5 Tips to Help your Child Become a Better Reader

Find out how you can help children read better in 5 easy ways!

As parents, we want to help improve our child’s educational experience so they can be more successful in school.  Being a good reader is essential and can play an important role in their entire lives.  One study found that how well a 7-year-old reads can predict their income 35 years later!

But how do we get our kids interested in reading and help them improve their skills?  These tips will help get your kids excited about reading.

5 Ways to Help Children Read Better

1. It’s never too early to start.  You simply can’t introduce literacy to your child too early. The so-called dangers of teaching early have been a topic of study for several years, yet there has never been any evidence of harm. And there are hundreds of studies showing the benefits of reading to your children when they are young, even as early as in the womb.
Encouraging intellectual development from a young age is crucial to the overall well being of a child. For instance, the Kepler Academy in Edmonton maintains that the first five years of a child’s life is a crucial stage in developing cognitive, emotional, and social skills. Resting upon the pillars of the exploratory educational approach, Kepler Academy prepares children for real-world situations by focusing on the five core components of intelligence: social and emotional, physical and fine motor, language and communication, cognitive, and discovery skills. Selecting a daycare or preschool program that is innovative and focused on 21st century science will ensure that your child receives the education that he or she will need in order to excel.

2. Have them tell you a “story.”  Kids love to use their imaginations. To get your kids excited about story time, have them make up their own story to tell you. As your kids are telling their story, write it down for them.  Then read the story back to them and point out words they can learn as you read. Over time they will start to connect what they say with what you write and they’ll start to identify words.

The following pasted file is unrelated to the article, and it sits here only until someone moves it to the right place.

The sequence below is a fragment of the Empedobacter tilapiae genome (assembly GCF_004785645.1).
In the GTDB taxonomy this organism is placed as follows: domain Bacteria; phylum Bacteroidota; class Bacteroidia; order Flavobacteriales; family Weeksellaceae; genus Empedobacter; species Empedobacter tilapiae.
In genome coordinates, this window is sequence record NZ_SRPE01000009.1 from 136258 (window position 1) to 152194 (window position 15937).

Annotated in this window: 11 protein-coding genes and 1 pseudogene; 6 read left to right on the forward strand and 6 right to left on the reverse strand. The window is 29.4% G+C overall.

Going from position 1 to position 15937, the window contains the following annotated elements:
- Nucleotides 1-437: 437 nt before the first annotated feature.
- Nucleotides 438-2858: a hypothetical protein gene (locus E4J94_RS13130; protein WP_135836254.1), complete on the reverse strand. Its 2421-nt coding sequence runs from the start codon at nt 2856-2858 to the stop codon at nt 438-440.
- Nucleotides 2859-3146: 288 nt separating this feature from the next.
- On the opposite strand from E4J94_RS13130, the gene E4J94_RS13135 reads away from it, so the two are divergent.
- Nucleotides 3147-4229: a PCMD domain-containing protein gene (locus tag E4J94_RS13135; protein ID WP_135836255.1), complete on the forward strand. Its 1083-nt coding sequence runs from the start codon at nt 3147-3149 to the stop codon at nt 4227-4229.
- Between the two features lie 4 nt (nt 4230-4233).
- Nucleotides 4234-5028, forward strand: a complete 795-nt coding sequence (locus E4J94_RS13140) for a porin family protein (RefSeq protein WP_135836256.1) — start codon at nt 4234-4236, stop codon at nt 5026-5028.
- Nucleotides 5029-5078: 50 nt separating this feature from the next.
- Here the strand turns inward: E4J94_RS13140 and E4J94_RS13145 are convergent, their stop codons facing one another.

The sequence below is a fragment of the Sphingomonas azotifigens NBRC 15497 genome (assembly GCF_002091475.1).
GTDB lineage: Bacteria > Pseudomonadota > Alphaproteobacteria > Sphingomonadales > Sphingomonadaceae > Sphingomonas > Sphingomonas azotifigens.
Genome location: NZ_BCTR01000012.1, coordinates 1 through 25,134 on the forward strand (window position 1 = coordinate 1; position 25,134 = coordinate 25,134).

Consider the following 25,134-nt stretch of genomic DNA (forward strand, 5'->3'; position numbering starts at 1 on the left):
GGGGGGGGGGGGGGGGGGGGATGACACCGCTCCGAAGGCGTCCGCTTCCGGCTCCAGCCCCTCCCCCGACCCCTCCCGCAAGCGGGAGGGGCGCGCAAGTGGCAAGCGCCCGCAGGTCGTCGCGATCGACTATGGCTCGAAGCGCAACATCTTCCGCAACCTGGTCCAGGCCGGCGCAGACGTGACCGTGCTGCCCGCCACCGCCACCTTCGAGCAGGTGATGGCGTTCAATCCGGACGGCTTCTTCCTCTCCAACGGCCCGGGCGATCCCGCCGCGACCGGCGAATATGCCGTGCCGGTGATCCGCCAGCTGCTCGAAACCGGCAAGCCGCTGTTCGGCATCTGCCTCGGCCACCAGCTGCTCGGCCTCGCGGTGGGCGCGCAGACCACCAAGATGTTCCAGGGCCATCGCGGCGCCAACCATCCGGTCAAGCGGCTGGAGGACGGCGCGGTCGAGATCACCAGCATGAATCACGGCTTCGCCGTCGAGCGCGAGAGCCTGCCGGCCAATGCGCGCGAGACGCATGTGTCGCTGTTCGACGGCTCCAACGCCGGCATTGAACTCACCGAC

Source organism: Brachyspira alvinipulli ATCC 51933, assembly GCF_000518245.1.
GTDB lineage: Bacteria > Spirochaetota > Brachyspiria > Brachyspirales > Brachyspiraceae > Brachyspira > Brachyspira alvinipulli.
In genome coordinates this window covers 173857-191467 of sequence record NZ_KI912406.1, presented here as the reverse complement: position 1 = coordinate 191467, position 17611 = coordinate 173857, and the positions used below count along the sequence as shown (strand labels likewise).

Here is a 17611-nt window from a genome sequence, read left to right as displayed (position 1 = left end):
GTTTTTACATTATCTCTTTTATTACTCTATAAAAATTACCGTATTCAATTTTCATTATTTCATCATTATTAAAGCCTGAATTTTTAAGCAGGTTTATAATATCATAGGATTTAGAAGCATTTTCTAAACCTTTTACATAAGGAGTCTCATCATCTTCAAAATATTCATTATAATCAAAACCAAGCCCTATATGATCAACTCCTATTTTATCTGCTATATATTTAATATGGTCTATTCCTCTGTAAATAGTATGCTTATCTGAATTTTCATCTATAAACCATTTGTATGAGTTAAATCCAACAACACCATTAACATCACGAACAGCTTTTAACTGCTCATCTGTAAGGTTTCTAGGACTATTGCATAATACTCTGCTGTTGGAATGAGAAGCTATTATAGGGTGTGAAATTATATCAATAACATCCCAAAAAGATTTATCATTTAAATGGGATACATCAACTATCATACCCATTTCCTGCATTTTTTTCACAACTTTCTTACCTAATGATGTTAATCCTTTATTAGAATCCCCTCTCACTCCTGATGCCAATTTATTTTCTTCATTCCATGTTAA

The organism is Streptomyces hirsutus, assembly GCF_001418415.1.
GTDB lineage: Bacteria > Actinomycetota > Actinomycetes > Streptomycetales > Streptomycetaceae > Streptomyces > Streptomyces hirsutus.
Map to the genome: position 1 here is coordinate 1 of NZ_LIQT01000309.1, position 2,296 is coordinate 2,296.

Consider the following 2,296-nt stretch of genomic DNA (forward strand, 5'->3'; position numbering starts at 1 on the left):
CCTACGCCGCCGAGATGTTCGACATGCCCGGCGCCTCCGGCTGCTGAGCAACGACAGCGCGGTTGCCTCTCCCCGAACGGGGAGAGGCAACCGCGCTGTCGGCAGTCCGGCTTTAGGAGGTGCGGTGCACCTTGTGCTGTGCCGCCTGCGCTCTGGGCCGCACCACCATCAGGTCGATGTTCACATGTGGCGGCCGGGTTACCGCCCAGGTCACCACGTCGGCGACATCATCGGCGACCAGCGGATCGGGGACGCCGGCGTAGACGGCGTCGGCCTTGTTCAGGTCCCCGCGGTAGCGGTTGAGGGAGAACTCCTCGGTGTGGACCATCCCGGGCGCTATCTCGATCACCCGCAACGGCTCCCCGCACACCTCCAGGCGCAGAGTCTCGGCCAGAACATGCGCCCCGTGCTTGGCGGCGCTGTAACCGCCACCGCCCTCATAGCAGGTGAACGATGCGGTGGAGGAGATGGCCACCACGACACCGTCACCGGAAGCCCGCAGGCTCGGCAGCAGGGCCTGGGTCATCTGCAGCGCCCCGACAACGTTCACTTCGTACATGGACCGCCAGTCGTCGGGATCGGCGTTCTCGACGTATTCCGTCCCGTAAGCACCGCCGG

3. Teach phonemic awareness. Children don’t hear the sounds within most words. For instance, they hear “dog,” but not the “duh”-“aw”- “guh” sounds that make up the word. To help children read better, they need to learn to hear these sounds so they are able to sound out words they don’t recognize. Play word games together. Say a word and then break the word apart: chair… ch-air.

The Ready Readers Bundle: 500 Sight Words from Pre K to Third GradeThe Ready Readers Bundle: 500 Sight Words from Pre K to Third GradeBob Books, Set 1: Beginning ReadersBob Books, Set 1: Beginning ReadersMelissa & Doug 52 Wooden Alphabet Magnets - Uppercase and Lowercase LettersMelissa & Doug 52 Wooden Alphabet Magnets – Uppercase and Lowercase Letters

4. Teach phonics. Your child won’t be able to sound out words without knowing the letter sounds. Find toys that are based on letter names and sounds like ABC books, flash cards, blocks and magnet letters.

Keep the reading lessons short and fun, no more than 5–10 minutes so they can stay focused. Be patient and work with their attention span.  The idea is for them to have fun learning new words, not get bored and lose focus.

5. Ask questions.  When reading to your child, get them to retell the story back to you in their own words. Ask specific questions about the story like who is the main character, where did they go, and what did they do.

Ask your child to tell you their favorite part of the story. Reading isn’t just about sounding out words, but also thinking about and remembering ideas and events. Helping your child read and comprehend what they read will help them develop the skills they will need later for more difficult text.

Reading and comprehension is essential to every area of your child’s education so get them started early.  It will not only improve their education but it will also build their imaginations.

Do you have any tips to help children read better?

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